2013 Jeep Wrangler Review

Shopping for a new Jeep Wrangler?
See exclusive deals in your area

The Car Connection Expert Rating Breakdown?

on a scale of 1 to 10
Expert Rating
Expert Rating
Comfort & Quality
Expert Rating
Expert Rating
Expert Rating
Fuel Economy
Expert Rating
Consumer Reviews
0 Reviews
The Car Connection
The Car Connection

The Car Connection Expert Review

Bengt Halvorson Bengt Halvorson Deputy Editor
October 19, 2012

The 2013 Jeep Wrangler is just as ready for adventuring as it looks--and surprisingly tolerable for the commute.

Automakers love to point to their vehicles and say that there's nothing like it on the market. That's usually utterly false, but in the case of the 2013 Jeep Wrangler, it's the whole truth.

From the outside and conceptually, the Wrangler has been kept as true to its past as possible, within the bounds of vehicle regulations. Seemingly miraculously Jeep has managed to preserve features that will surprise you in 2013--like the ability to completely remove the top, or flip the windshield down. And within the iconic look, flat sheetmetal, exposed hinges, and toughness-on-wheels look is a cabin that looks more modern--and is far more comfortable than you'd guess.

Two-door Jeep Wrangler and four-door Wrangler Unlimited variants are offered. A couple of years ago, Sahara trims get a new body-colored hardtop, and last year the new top scheme was extended to the Rubicon. Now for 2013 a new Moab edition has pretty much the same look, but without the Rubicon's front locker and super-low 4:1 'creeper' transfer case.  

Review continues below

Last year Jeep introduced its Pentastar 3.6-liter V-6 to the Wrangler, along with a new five-speed automatic transmission, and it's made this a  A six-speed manual is still offer, too. But together, the V-6 and automatic combination can now dash to 60 mph in a much faster 8.4 seconds for the Wrangler Unlimited (or 7.7 seconds for the two-door Wrangler. There's surprisingly strong passing pep, and revs are kept low. About the only complaint we have is with the old (but very rugged) recirculating-ball steering gear and its dullness. Well, that and its 16-mpg EPA city rating.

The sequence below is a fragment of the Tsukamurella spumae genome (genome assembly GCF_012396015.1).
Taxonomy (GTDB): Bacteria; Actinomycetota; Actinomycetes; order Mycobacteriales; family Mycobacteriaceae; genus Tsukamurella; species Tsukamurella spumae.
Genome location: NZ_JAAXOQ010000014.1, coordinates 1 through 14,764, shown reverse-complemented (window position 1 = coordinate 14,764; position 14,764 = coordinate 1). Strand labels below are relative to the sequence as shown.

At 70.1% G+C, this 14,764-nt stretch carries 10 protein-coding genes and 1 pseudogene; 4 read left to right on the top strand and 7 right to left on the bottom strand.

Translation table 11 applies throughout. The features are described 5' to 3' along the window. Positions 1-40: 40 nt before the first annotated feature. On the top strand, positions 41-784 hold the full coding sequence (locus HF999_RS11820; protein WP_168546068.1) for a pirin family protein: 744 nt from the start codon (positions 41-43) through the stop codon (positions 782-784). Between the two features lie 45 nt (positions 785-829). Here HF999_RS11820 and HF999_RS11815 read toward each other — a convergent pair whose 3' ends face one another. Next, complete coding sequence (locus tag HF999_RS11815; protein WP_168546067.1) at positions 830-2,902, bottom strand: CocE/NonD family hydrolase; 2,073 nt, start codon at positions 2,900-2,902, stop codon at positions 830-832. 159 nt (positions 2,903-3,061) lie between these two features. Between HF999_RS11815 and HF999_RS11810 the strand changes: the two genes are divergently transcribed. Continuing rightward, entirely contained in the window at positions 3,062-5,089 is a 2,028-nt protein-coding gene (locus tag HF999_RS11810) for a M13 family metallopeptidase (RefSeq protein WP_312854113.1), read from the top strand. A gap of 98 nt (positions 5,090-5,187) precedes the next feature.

The sacrifices might well be worth it when you take to the trail—pretty much any trail—and experience the Wrangler's reason for being. The tough body-on-frame chassis and solid front and rear axles that established the Wrangler as one of the most capable off-road SUVs on the market continues to wow, with lots of clearance, a rugged underbody with protective skid plates, and terrific boulder-scrambling prowess. The traditional four-wheel-drive system is also supplemented with some modern tech, including an electric sway-bar disconnect that permits impressive wheel articulation without the expense of floppy on-road cornering.

Refinement has been improved incrementally on the Wrangler in recent years, and last year's powertrain changes brought more of a transformation. The Wrangler no longer either keeps with the parts-bin look inside; instead its instrument panel is modern and curvy yet upright, with soft-touch materials provided in a few spots where they'll be noticed.

When you don't mind a little turbulence and wind in your hair, with the top removed (and even in some low-speed cases, the windshield folded down) the Wrangler can hit the spot, bringing the sensations of a convertible in a very capable off-roader—it's the only four-door convertible SUV. The removable tops are one of Jeep's best features—though they allow lots of road noise in the cabin, they can completely open the cabin of both the two- and four-door models, turning a hardtop Jeep into a convertible SUV. Jeep has improved its soft top design, making it much easier to use, and the Sahara's body-color hardtop is now offered in the Rubicon.

The lineup includes base Sport, popular Sport S, showy Sahara, and super-off-road-focused Rubicon. Across the upper trims there's a wide range of choices in top configurations--including a body-color hardtop now offered in Sahara, Rubicon, or Moab form. Wrangler models can be equipped with air conditioning, navigation, automatic climate control, and streetwise alloy wheels. And this year, new Alpine speakers are available. Its utter flexibility, along with those options and others like Bluetooth connectivity, MyGIG music storage, Sirius Satellite Radio, heated seats, automatic climate control, and a hard-core off-road package have us still quite amazed at all that's offered—more than any other off-roader.

The 2013 Jeep Wrangler costs as little as $23,190, but those base prices can be misleading, as Sahara and Rubicon models cost thousands more, and you'll want a number of options to make the off-road package (and appearance) complete. At the top end, Rubicon models can top $40k--a price point that could create a little anxiety if you're headed out to scrape against boulders and brush.
Continue Reading

The Car Connection Consumer Review

Rate and Review your car for The Car Connection! Tell us your own ratings for a vehicle you own. Rate your car on Performance, Safety, Features and more.
Write a Review
Compare the 2013 Jeep Wrangler against the competition
Compare All Cars
Looking for a different year of the Jeep Wrangler?
Read reviews & get prices
Related Used Listings
Browse used listings in your area
See More Used